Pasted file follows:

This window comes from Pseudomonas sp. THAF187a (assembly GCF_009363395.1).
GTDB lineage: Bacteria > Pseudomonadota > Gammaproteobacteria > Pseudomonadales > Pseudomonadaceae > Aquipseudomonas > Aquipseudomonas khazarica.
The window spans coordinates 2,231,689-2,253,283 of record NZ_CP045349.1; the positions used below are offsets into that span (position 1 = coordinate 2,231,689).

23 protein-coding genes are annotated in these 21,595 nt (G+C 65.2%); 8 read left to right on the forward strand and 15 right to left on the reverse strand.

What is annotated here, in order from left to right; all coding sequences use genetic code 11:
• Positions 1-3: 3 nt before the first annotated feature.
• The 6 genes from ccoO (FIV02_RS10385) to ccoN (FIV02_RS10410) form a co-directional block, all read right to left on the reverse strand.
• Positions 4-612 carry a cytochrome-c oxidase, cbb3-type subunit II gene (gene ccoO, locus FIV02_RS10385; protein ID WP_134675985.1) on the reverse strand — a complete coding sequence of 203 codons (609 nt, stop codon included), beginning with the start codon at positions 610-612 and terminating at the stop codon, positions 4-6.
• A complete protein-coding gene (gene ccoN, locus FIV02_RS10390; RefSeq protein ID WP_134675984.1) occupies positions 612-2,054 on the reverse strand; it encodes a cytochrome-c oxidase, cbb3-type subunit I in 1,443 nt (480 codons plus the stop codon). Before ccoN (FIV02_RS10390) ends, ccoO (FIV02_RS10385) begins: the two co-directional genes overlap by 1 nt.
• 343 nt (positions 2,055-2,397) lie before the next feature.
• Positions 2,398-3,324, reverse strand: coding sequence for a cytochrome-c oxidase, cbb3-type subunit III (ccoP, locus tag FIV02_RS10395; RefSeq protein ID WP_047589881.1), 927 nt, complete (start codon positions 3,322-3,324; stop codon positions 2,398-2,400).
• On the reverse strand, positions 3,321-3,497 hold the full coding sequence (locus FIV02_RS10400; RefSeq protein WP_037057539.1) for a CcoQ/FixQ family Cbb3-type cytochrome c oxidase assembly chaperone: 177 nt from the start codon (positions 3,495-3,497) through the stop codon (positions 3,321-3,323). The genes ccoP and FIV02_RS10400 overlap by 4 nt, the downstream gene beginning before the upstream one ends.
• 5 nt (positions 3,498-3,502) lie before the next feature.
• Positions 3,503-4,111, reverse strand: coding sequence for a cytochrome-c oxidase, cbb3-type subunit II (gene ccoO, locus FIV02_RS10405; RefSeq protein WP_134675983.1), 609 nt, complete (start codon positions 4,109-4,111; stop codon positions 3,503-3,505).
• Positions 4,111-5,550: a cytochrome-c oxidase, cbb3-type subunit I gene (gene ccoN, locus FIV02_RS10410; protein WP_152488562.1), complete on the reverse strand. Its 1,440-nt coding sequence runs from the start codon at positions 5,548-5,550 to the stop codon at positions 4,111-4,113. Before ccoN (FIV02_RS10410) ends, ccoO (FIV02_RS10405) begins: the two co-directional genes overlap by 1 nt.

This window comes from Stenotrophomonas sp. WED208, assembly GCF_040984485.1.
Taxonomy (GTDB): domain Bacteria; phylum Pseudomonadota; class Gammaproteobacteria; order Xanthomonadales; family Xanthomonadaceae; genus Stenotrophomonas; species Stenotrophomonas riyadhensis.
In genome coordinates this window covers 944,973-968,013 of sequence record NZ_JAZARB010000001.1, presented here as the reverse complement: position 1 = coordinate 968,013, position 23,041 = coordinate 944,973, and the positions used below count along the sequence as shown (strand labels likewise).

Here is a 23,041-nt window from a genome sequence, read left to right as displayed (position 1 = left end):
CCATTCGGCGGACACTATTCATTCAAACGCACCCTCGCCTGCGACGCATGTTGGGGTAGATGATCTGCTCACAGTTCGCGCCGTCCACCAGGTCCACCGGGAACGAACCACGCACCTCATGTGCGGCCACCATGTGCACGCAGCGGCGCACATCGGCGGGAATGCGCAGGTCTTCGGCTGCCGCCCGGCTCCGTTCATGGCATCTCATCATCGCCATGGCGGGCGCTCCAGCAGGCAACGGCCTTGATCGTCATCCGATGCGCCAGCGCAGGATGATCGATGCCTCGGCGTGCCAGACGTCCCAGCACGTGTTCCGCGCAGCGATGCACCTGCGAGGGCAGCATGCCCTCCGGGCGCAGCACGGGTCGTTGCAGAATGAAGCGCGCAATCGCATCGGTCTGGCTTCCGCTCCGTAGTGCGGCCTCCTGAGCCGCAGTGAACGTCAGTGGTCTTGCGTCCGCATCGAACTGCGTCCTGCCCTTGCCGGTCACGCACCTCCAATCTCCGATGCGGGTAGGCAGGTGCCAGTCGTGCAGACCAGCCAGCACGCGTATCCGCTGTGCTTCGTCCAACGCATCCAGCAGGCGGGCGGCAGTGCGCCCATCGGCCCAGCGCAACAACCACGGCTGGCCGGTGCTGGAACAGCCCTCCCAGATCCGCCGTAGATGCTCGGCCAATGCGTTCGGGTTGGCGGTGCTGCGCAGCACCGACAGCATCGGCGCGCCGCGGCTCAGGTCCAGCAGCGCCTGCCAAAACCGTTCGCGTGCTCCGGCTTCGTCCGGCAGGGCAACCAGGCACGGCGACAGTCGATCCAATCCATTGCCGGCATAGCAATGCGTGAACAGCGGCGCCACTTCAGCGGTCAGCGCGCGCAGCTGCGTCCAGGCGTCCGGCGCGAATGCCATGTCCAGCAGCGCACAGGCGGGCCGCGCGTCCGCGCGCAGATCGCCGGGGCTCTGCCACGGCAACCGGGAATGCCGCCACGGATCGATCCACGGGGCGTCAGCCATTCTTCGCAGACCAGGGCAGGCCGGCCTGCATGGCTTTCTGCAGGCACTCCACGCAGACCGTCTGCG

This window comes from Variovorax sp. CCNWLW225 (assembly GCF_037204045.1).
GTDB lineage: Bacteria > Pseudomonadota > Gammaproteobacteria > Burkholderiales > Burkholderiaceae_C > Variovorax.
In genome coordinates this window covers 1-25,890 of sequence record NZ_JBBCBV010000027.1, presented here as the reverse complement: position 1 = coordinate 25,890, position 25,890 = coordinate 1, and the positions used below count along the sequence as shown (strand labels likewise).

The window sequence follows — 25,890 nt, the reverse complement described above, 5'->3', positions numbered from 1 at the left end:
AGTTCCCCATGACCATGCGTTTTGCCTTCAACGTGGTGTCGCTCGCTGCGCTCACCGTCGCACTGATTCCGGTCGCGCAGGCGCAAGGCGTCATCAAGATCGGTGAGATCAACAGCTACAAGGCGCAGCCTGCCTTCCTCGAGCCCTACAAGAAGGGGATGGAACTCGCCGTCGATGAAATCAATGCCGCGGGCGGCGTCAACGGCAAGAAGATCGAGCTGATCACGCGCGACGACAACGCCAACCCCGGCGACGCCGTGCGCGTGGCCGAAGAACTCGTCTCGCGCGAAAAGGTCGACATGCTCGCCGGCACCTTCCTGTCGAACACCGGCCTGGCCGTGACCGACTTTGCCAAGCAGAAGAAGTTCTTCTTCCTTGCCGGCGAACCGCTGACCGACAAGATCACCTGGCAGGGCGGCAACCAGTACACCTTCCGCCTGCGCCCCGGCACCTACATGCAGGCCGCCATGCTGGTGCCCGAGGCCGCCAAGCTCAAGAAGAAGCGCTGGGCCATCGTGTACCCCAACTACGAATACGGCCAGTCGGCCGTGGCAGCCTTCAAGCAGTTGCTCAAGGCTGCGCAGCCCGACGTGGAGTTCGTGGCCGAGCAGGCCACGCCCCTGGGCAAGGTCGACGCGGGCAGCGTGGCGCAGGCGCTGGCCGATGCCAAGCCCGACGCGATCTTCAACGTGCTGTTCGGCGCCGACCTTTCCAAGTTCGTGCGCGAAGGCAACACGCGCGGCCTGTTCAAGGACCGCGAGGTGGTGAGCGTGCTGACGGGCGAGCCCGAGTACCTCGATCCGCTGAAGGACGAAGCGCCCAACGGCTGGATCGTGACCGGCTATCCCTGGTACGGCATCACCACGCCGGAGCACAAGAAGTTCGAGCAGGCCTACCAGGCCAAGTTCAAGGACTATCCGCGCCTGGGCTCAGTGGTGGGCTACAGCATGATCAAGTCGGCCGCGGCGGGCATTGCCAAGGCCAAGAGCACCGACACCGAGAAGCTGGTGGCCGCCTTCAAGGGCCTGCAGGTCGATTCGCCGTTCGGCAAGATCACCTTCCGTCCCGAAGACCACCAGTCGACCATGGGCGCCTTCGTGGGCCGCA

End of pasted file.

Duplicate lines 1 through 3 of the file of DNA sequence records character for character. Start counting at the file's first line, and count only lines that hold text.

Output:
This window comes from Pseudomonas sp. THAF187a (assembly GCF_009363395.1).
GTDB lineage: Bacteria > Pseudomonadota > Gammaproteobacteria > Pseudomonadales > Pseudomonadaceae > Aquipseudomonas > Aquipseudomonas khazarica.
The window spans coordinates 2,231,689-2,253,283 of record NZ_CP045349.1; the positions used below are offsets into that span (position 1 = coordinate 2,231,689).